What challenge does “The Animal Database” address?
The use of technology in animal biosciences is generating information in unprecedented volumes. Data are being generated under a wide variety of conditions (laboratory, research facilities, on farm). Each year, thousands of research trials are carried out on various aspects of farm animal genetic, metabolism, nutrition, physiology and behaviour. Keeping pace with the information generated and developing a holistic understanding of an ever growing state-of-the-art is not simple. The capture, integration, and valorization of the information generated each year by technology and research studies represents both a great challenge but also a tremendous opportunity to allow the sector to progress more effectively.
Datasets collected in Department of Animal Biosciences alone are growing rapidly and are expected to increase exponentially in size in the near future. Numerous animal phenotypes (immune responses, behavioral observations, nutritional information, bodily fluids such as milk, blood, rumen fluid, etc.) are being recorded. Various cost-effective information-sensing mobile devices are being implemented or will be implemented in the near future, including remote sensing, software logs, cameras, microphones, radio-frequency identification (RFID) readers and wireless sensor networks. Finally, genomic information (SNP-chip genotypes, next-generation sequence data, metagenomic and epigenetic information) are also being collected on a number of animals. The massive volume and the diversity in the format, scope, structure and pattern of this data are creating important challenges. Information is compiled and kept in idiosyncratic formats and media by different research groups. The entry of data from different studies is tedious. Finding and valorizing existing information is complicated. This leads to overlooking potentially valuable information.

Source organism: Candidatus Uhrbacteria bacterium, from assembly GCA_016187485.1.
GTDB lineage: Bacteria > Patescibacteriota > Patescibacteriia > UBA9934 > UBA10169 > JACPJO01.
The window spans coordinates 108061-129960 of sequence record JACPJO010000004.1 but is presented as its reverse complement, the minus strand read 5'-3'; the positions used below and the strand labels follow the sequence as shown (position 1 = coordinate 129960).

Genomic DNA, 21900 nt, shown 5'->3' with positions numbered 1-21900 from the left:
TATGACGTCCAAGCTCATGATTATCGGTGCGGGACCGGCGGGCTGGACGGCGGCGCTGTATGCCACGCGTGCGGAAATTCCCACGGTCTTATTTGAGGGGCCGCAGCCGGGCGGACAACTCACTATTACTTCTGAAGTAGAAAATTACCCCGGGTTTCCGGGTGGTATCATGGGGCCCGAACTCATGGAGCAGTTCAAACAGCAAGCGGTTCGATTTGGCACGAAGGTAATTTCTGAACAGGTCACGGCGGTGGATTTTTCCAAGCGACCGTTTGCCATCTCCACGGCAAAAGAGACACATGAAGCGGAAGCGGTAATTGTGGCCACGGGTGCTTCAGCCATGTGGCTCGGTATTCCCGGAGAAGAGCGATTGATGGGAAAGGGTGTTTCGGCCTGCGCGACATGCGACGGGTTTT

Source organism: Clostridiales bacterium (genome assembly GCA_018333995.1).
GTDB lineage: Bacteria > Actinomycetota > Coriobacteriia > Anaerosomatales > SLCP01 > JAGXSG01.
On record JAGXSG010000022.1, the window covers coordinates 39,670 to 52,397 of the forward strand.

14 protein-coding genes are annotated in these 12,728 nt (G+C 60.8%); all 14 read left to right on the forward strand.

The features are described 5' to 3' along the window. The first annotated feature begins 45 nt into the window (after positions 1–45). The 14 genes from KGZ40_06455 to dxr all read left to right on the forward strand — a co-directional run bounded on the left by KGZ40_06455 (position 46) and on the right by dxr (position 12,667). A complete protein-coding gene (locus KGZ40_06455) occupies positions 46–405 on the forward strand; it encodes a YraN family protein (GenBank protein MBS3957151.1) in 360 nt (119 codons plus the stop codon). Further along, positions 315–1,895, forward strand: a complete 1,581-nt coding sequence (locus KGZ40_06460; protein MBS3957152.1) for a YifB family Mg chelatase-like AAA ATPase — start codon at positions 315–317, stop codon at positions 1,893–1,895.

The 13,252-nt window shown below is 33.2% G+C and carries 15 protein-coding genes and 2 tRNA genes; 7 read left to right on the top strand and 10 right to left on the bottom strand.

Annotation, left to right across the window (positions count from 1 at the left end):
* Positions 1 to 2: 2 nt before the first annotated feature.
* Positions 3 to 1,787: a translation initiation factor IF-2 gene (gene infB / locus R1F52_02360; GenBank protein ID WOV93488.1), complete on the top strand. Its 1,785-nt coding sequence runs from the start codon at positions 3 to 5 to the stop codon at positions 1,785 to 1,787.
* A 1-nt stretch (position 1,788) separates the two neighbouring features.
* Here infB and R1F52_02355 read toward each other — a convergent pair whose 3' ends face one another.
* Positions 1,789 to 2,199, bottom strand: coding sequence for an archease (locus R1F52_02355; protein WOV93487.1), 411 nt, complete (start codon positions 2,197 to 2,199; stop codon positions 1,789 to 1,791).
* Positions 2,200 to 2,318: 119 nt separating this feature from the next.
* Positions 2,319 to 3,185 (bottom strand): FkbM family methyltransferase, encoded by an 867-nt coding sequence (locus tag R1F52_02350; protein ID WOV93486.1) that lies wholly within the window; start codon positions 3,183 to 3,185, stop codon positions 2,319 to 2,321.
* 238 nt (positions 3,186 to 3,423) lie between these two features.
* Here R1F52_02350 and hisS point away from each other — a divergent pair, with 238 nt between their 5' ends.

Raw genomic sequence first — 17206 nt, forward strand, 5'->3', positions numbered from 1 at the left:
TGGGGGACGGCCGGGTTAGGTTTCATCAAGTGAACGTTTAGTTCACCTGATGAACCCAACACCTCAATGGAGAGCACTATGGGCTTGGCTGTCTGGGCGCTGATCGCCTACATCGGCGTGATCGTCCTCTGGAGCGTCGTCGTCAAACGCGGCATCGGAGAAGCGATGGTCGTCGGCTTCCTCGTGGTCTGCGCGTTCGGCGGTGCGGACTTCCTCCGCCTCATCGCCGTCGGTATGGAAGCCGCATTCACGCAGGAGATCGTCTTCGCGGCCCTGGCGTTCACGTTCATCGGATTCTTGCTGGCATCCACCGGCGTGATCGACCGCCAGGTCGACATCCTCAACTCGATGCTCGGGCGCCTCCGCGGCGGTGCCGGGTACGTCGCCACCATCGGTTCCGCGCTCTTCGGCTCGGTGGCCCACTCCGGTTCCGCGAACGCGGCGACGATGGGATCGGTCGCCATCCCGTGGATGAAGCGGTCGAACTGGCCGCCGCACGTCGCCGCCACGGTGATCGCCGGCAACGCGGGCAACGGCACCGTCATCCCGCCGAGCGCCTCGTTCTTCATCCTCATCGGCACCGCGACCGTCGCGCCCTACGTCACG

How will this research address the challenge?
Considering this proliferation of large, complex data, the scope of applications of computational and statistical methods need to be adjusted appropriately. We therefore propose the development of a standardized and curated database, which will allow additional analyses enabling us to address higher-level, more comprehensive theoretical and experimental questions.
Offering a standardized yet flexible enough platform for compilation and safekeeping of data is highly beneficial to all researchers. By creating a centralized database for those involved in livestock research at UoG, the valuable data collected by its researchers across campus will not only be stored more safely and efficiently, it will also be easily accessible for further analyses.
What impact will the project have on agriculture?
The Animal Database will be designed to fully exploit current and future research results, opening novel avenues to more efficiently handle the various project activities and results. It will provide a platform for interdisciplinary research and will lay the groundwork for integrating precision livestock data into management and genetic programs.
Partners: Livestock Research and Innovation Centre, Ontario Ministry of Agriculture, Food and Rural Affairs.
Collaborators and students: Jared Schenkels, Nathan Laundry, Laur Wright.